Objective: We aimed to examine the relation between the phase of electroencephalogram (EEG) alpha activity at stimulus onset and event-related potentials (ERPs) in a fixed-inter-stimulus interval auditory 'oddball' task, using a novel conceptualisation of orthogonal phase effects (cortical negativity versus positivity, negative driving versus positive driving, waxing versus waning).
Methods: EEG responses to button-press targets, from 14 subjects presented with 4 blocks of 150 stimuli (50% target probability), were examined. Pre-stimulus alpha activity (8-13 Hz) at Pz was assessed for each trial by digital filtering of the EEG. The alpha cycle at Pz, starting from a negative-going zero crossing, was used to sort trials into 4 phases, for which ERPs were derived from both the filtered and unfiltered EEG activity at Fz, Cz, and Pz.
Results: Preferred brain states in this paradigm were indicated by an 8% greater occurrence of negative driving than positive driving, and a 33% greater occurrence of waxing than waning phases. Negative driving phases were associated with increased N1 latencies and decreased N2 amplitudes. Latencies of N1 and P2 were reduced in waxing phases. These reflected systematic changes in alpha frequency and amplitude at stimulus onset.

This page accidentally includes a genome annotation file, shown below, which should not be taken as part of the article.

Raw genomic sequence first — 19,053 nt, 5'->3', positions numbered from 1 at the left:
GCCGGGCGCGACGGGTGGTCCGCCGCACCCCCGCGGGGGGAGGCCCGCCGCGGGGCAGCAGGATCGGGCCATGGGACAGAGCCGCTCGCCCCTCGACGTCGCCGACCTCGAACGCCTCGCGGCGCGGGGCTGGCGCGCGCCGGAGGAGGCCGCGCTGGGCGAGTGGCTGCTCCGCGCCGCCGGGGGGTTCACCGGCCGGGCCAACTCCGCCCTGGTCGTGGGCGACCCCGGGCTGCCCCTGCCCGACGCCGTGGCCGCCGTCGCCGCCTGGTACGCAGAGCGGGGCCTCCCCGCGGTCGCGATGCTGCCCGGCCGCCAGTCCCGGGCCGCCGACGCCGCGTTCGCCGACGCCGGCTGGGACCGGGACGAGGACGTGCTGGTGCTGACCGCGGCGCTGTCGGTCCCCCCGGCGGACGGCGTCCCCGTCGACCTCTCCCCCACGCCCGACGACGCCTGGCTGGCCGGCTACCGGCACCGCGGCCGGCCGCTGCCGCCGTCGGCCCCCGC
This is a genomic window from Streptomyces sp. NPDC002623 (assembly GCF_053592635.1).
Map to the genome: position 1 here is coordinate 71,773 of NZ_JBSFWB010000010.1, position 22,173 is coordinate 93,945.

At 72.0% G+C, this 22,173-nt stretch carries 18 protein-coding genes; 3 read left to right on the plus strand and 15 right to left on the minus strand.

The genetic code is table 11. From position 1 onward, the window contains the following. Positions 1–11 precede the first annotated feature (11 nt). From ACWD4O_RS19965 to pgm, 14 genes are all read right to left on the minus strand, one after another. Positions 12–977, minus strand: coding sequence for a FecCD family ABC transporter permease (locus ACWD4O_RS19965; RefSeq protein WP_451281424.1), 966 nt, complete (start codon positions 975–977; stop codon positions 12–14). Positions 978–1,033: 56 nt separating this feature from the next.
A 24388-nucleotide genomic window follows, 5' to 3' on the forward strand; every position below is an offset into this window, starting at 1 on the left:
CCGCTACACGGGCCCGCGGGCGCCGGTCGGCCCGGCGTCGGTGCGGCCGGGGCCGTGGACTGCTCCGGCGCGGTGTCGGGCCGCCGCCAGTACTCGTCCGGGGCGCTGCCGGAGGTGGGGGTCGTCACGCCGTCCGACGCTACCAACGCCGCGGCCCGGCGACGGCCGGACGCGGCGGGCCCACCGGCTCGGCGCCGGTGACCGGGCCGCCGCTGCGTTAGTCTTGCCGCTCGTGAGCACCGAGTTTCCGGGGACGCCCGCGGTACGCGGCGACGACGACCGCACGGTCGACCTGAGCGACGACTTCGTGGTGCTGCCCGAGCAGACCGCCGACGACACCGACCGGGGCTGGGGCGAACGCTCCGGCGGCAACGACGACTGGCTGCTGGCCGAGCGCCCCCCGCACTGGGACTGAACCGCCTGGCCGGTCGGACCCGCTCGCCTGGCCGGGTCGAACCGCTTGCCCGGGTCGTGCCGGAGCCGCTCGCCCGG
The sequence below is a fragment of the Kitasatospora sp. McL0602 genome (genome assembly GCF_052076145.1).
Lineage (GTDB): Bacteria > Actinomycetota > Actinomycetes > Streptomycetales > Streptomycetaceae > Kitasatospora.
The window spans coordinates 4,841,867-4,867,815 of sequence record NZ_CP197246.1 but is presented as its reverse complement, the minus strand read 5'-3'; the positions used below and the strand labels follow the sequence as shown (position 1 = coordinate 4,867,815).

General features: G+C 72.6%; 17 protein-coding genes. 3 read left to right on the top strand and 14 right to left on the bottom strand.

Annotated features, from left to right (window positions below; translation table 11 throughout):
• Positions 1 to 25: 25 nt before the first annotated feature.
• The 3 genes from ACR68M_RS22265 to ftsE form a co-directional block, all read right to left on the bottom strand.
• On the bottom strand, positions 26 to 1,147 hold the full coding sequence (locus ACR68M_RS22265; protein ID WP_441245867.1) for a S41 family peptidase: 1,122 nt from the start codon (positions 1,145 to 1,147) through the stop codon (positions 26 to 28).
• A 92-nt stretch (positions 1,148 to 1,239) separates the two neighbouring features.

Conclusions: In a fixed-inter-stimulus interval paradigm, component frequencies of the EEG are dynamically adjusted in order to provide brain states at the moment of stimulus presentation which differentially affect the EEG correlates of stimulus processing.
Significance: The results add to our understanding of the genesis of the ERP, indicating the importance of the dynamic interplay between instantaneous EEG activity and stimulus processing reflected in the ERP.